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Puerto Rican Singer Wraps His Rap In Traditional Salsa


July 1, 2003
Copyright © 2003
THE MIAMI HERALD. All rights reserved. 

PHOTO: THE NEXT BIG THING?: Tego Calderon could be set for a Latin pop breakthrough.

In an era when packaged pretty boys are the salsa standard and rappers need those six-pack stomachs to hold up all their gold chains and designer gear, a wild-haired, gravel-voiced 31-year-old Puerto Rican artist has blown up with a complete disdain for formula. Instead Tego Calderón is taking his island's musical and cultural roots in a fresh direction: mixing salsa and African-rooted bomba with rap and dancehall, live musicians with DJ tracks, '60s slang with the latest barrio lingo.

Released in December by independent White Lion, Calderón's debut, El Abayarde (the name of a small, stinging ant native to Puerto Rico that's also Calderón's artistic tag), has hit it in Puerto Rico with both teenage fans of American hip-hop and their salsa-loving grandparents. It has sold more than 150,000 copies in Puerto Rico and 70,000 copies on the mainland as an import. It's all over radio on not just the island, but in New York and other Puerto Rican populated stateside cities. It will be released for general distribution in the United States today by BMG U.S Latin.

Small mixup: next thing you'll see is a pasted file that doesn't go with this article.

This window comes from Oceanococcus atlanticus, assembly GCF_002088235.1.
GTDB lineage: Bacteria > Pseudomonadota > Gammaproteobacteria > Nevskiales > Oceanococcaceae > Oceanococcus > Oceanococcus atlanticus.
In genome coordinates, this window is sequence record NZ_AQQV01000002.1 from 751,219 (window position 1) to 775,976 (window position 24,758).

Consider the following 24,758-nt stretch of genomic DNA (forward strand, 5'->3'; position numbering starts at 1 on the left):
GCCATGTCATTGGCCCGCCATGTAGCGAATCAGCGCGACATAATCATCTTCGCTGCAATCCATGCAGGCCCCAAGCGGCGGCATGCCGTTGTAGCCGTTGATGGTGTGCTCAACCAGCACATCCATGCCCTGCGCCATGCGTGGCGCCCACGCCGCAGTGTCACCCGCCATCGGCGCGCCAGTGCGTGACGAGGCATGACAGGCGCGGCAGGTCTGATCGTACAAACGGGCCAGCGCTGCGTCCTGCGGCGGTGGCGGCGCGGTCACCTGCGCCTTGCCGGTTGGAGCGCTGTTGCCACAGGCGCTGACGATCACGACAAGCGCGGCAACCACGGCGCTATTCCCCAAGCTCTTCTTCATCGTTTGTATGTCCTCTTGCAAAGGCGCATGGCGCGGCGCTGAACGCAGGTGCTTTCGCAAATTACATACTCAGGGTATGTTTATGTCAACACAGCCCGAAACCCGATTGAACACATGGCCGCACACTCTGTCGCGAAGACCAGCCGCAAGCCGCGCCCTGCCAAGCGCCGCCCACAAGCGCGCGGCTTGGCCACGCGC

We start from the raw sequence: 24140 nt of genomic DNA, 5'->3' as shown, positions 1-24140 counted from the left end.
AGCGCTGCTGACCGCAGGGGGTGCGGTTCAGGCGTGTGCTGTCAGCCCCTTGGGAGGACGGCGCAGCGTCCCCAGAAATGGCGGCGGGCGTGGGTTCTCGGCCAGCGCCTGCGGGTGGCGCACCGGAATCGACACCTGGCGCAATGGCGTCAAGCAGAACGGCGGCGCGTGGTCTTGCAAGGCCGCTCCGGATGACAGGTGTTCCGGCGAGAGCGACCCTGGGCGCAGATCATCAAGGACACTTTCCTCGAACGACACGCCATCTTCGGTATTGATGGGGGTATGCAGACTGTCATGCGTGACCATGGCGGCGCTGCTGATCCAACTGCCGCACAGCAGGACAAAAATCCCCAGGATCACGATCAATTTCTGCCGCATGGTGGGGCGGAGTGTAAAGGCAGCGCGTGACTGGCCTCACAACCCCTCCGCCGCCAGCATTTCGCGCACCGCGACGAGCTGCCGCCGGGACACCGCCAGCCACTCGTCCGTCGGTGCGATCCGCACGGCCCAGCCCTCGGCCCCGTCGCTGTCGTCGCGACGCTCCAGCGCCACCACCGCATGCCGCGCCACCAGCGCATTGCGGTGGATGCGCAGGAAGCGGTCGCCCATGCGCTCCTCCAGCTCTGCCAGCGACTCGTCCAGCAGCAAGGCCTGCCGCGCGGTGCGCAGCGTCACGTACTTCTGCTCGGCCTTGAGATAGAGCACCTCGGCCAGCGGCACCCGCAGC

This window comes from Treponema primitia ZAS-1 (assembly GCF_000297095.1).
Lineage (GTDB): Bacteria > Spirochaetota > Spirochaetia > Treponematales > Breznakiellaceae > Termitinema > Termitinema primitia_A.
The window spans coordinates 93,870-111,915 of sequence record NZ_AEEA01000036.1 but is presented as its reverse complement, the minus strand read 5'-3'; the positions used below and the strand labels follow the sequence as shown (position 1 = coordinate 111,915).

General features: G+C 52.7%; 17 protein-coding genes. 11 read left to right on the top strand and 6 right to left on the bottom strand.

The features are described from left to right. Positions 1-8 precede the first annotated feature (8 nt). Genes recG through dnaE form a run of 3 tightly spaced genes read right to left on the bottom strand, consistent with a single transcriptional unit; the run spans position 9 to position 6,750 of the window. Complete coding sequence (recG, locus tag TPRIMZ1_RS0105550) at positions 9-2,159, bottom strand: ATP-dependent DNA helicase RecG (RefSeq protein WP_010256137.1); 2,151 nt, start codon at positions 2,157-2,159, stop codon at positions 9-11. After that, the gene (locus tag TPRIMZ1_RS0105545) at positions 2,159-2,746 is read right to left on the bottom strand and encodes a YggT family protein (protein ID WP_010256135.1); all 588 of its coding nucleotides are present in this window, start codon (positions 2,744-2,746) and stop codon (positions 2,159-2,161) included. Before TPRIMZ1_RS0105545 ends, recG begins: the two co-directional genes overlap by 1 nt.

Calderón rocked the Billboard Latin Music Conference in Miami Beach in May with an electrifying combination of rhythm and musical energy that was the only fresh performance in an exhausted industry event. It was a triumphant return to a place that was briefly home for the former Miami Beach Senior High School student.

''Salsa has been losing its strength -- it lacks reality,'' Calderón said a few days later. ``It's not about music anymore, but about business . . . For me the same thing is happening with rap. I don't sense any respect in the music for its origins.''


Calderón frequently tackles the thorny subject race. In Loiza, a track that opens with the African-sounding drums of bomba, he accuses the Puerto Rican establishment of racism. ``They want to make me believe / that I'm part of a racial trilogy / Where everyone in the world is equal . . . You traded in chains for handcuffs.''